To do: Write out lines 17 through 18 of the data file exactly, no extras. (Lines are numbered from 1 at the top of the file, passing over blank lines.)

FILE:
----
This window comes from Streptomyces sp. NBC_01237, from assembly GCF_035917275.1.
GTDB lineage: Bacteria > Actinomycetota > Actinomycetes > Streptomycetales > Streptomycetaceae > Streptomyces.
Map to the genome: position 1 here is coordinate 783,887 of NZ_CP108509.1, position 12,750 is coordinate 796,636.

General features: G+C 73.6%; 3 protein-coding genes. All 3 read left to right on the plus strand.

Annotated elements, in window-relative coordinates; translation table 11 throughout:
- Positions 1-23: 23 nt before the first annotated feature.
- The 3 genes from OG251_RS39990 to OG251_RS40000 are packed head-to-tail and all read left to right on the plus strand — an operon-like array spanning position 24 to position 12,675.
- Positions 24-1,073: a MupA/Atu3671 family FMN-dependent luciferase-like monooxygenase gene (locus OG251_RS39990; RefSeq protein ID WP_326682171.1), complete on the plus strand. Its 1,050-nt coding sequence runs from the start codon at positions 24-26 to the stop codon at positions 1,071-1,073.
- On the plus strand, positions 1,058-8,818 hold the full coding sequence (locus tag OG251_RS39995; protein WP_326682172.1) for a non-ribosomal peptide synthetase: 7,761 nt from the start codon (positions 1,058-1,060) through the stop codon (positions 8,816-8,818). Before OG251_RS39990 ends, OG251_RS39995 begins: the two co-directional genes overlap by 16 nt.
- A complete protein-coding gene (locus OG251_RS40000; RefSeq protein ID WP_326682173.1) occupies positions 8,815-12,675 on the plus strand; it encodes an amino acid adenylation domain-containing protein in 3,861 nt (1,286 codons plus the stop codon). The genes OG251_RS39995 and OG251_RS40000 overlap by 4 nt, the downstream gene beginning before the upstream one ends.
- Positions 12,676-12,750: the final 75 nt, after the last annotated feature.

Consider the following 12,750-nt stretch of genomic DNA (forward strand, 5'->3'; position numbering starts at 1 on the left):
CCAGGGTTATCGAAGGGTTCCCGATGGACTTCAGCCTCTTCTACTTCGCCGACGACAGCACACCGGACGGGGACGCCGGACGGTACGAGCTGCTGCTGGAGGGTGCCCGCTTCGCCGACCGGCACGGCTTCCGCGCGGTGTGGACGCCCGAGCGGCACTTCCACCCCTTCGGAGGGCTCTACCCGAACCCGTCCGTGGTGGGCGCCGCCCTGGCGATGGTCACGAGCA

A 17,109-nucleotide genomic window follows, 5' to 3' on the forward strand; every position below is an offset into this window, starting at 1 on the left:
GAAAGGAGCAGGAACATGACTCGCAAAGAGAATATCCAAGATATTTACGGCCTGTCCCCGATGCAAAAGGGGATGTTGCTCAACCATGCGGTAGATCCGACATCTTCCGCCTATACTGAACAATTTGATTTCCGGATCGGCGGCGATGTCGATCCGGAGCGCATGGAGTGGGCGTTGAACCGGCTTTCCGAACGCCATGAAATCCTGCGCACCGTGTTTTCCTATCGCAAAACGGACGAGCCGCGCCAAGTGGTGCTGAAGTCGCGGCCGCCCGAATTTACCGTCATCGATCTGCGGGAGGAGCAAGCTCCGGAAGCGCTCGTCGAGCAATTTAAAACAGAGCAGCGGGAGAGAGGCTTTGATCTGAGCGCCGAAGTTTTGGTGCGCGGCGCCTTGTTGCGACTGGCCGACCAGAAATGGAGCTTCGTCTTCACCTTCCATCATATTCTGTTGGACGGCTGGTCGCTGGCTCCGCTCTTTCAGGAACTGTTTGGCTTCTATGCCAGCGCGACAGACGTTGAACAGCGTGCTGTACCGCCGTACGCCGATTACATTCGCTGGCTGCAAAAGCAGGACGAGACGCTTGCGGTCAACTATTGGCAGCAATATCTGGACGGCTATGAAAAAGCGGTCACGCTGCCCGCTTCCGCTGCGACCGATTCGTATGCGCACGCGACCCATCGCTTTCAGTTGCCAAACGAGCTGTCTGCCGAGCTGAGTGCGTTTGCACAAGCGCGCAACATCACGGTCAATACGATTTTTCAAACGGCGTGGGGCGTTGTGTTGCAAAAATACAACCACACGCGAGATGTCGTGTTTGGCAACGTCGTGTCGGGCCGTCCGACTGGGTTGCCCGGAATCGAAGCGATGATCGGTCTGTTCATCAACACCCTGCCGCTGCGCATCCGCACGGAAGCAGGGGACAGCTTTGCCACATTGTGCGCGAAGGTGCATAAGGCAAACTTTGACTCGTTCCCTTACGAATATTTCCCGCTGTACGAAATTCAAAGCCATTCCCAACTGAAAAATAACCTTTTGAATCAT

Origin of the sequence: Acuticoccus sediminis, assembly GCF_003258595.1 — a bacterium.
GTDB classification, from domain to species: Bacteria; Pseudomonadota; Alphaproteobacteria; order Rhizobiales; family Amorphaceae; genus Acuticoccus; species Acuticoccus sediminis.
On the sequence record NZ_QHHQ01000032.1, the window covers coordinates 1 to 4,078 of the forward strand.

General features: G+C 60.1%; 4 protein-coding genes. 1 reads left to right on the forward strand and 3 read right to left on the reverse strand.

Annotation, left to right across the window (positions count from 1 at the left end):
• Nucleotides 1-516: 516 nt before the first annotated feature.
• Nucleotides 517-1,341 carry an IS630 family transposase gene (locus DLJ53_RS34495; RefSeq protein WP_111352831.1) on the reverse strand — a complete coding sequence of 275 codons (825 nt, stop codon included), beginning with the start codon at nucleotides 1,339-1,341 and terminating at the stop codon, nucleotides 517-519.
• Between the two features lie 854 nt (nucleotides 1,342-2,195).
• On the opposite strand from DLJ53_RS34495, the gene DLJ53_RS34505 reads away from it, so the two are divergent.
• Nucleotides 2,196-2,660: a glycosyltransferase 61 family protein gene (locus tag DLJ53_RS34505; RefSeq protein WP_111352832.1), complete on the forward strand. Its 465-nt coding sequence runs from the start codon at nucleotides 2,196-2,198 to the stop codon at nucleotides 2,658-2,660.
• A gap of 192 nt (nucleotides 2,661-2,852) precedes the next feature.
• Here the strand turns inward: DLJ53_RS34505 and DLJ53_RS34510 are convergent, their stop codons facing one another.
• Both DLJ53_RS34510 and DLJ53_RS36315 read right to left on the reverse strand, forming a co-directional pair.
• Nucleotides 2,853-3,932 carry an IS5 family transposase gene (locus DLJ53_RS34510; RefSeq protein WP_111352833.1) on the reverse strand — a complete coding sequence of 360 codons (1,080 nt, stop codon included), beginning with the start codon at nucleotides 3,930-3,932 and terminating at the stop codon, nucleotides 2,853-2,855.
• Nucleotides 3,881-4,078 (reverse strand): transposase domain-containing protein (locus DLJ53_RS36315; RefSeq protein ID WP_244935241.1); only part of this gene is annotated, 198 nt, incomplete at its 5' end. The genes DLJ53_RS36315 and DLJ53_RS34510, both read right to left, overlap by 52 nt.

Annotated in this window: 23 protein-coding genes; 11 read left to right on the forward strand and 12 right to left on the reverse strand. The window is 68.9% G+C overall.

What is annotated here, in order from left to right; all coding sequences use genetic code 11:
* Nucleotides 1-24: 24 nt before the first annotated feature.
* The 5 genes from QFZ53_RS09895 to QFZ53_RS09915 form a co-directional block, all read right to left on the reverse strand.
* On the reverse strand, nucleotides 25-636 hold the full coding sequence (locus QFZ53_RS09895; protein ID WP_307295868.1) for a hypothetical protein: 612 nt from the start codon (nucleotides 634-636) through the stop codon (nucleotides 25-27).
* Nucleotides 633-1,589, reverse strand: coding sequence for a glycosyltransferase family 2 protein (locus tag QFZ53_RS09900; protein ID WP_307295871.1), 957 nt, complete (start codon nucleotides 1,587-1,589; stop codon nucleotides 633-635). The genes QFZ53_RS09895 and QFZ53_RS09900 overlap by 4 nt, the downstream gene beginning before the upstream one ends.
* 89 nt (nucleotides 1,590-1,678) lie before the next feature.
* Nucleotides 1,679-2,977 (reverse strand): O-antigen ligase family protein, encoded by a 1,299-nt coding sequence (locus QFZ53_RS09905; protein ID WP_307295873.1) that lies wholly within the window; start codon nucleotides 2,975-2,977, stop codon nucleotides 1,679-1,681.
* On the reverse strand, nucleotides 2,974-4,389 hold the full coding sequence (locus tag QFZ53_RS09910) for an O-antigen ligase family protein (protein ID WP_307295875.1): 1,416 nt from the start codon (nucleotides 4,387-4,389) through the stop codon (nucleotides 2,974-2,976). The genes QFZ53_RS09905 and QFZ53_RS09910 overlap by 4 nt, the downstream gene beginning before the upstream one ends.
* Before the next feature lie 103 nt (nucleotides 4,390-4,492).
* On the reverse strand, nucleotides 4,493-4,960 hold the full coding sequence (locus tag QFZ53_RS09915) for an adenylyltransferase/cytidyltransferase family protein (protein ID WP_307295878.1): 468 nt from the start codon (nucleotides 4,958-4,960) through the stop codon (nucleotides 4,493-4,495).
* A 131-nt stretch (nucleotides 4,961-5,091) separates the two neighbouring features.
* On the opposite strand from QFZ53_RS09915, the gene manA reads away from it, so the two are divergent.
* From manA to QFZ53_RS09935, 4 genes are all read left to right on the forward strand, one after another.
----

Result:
GTDB classification, from domain to species: Bacteria; Pseudomonadota; Alphaproteobacteria; order Rhizobiales; family Amorphaceae; genus Acuticoccus; species Acuticoccus sediminis.
On the sequence record NZ_QHHQ01000032.1, the window covers coordinates 1 to 4,078 of the forward strand.